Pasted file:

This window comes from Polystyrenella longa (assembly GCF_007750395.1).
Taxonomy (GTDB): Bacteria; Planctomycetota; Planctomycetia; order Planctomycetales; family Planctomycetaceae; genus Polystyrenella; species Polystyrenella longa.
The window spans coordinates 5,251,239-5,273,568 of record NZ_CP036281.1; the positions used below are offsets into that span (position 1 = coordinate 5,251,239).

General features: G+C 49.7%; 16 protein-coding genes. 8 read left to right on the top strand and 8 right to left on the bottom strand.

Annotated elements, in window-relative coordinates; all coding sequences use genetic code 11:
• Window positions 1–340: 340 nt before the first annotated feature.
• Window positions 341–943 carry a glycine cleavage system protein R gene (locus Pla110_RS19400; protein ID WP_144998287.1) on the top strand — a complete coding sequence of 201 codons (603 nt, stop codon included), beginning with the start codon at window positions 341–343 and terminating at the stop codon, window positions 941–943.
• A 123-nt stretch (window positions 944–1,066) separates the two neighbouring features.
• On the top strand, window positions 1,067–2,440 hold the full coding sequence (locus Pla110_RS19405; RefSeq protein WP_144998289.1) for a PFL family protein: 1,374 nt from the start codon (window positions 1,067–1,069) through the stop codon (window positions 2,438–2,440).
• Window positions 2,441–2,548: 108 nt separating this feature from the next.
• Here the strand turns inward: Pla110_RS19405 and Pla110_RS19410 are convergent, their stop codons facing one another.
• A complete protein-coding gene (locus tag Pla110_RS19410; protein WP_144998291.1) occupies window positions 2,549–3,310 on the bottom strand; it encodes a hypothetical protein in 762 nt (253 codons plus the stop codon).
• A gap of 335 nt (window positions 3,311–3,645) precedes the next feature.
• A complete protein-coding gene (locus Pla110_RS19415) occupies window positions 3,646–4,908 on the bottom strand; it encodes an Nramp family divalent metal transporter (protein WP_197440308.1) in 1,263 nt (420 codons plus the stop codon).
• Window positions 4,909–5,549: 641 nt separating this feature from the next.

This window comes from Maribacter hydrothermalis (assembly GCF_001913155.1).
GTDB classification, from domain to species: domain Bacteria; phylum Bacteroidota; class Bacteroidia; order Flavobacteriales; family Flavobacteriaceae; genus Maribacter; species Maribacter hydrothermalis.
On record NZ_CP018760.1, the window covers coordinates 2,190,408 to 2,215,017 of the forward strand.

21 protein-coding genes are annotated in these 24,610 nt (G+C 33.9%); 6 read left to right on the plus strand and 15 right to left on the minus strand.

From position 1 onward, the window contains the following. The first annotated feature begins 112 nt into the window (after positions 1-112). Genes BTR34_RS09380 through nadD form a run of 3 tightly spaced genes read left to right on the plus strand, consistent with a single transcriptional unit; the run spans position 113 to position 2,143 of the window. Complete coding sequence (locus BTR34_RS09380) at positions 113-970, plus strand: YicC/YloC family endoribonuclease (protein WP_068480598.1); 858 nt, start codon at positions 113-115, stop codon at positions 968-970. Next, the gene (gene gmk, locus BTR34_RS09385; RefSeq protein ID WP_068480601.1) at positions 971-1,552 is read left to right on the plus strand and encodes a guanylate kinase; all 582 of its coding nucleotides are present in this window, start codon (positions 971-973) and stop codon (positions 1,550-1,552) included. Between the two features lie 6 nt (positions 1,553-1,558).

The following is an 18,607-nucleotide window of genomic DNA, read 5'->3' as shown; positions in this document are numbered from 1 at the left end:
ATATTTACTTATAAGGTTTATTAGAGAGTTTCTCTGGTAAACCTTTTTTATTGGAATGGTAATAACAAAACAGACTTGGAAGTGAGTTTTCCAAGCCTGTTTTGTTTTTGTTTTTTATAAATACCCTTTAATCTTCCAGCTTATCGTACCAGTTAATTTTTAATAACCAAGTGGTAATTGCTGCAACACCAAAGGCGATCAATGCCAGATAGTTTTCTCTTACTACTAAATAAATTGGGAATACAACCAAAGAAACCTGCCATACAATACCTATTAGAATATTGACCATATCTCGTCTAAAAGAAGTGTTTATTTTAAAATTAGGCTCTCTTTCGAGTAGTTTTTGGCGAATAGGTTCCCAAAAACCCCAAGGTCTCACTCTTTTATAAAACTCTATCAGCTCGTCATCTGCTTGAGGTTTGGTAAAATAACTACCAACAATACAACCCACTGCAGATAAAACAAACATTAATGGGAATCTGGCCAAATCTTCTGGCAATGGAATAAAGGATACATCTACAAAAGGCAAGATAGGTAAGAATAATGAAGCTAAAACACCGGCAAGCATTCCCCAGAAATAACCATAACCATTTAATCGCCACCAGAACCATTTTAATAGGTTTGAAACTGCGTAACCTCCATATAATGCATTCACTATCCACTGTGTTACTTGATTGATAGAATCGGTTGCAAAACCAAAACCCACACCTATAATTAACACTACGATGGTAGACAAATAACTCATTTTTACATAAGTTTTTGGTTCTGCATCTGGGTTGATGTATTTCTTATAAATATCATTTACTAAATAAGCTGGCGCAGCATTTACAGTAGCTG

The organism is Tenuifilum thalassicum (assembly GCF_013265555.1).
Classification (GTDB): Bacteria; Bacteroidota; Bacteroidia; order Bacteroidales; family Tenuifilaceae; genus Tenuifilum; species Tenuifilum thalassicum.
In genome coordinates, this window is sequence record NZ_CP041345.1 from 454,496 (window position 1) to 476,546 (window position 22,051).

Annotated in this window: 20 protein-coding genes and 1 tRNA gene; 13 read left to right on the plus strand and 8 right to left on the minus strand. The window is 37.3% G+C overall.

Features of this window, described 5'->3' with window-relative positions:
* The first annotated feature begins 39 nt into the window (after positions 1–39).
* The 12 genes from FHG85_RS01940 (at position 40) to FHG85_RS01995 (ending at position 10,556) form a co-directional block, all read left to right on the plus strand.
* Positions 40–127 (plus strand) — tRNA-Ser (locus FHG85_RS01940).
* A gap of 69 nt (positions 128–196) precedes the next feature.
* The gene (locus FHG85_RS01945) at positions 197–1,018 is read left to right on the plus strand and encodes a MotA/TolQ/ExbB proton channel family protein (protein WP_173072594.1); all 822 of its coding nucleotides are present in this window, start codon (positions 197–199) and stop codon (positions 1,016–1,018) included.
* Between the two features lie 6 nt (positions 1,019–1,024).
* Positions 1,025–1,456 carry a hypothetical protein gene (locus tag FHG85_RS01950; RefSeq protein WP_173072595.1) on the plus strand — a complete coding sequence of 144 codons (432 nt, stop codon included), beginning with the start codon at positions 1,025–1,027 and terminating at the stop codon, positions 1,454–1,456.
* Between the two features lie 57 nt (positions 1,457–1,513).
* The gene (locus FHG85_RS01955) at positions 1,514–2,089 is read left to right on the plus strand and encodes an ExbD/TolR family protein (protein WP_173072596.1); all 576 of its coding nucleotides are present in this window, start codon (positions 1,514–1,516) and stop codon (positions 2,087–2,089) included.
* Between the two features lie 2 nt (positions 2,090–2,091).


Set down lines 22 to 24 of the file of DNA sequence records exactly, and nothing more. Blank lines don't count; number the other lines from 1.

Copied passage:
ATATTTACTTATAAGGTTTATTAGAGAGTTTCTCTGGTAAACCTTTTTTATTGGAATGGTAATAACAAAACAGACTTGGAAGTGAGTTTTCCAAGCCTGTTTTGTTTTTGTTTTTTATAAATACCCTTTAATCTTCCAGCTTATCGTACCAGTTAATTTTTAATAACCAAGTGGTAATTGCTGCAACACCAAAGGCGATCAATGCCAGATAGTTTTCTCTTACTACTAAATAAATTGGGAATACAACCAAAGAAACCTGCCATACAATACCTATTAGAATATTGACCATATCTCGTCTAAAAGAAGTGTTTATTTTAAAATTAGGCTCTCTTTCGAGTAGTTTTTGGCGAATAGGTTCCCAAAAACCCCAAGGTCTCACTCTTTTATAAAACTCTATCAGCTCGTCATCTGCTTGAGGTTTGGTAAAATAACTACCAACAATACAACCCACTGCAGATAAAACAAACATTAATGGGAATCTGGCCAAATCTTCTGGCAATGGAATAAAGGATACATCTACAAAAGGCAAGATAGGTAAGAATAATGAAGCTAAAACACCGGCAAGCATTCCCCAGAAATAACCATAACCATTTAATCGCCACCAGAACCATTTTAATAGGTTTGAAACTGCGTAACCTCCATATAATGCATTCACTATCCACTGTGTTACTTGATTGATAGAATCGGTTGCAAAACCAAAACCCACACCTATAATTAACACTACGATGGTAGACAAATAACTCATTTTTACATAAGTTTTTGGTTCTGCATCTGGGTTGATGTATTTCTTATAAATATCATTTACTAAATAAGCTGGCGCAGCATTTACAGTAGCTG

The organism is Tenuifilum thalassicum (assembly GCF_013265555.1).
Classification (GTDB): Bacteria; Bacteroidota; Bacteroidia; order Bacteroidales; family Tenuifilaceae; genus Tenuifilum; species Tenuifilum thalassicum.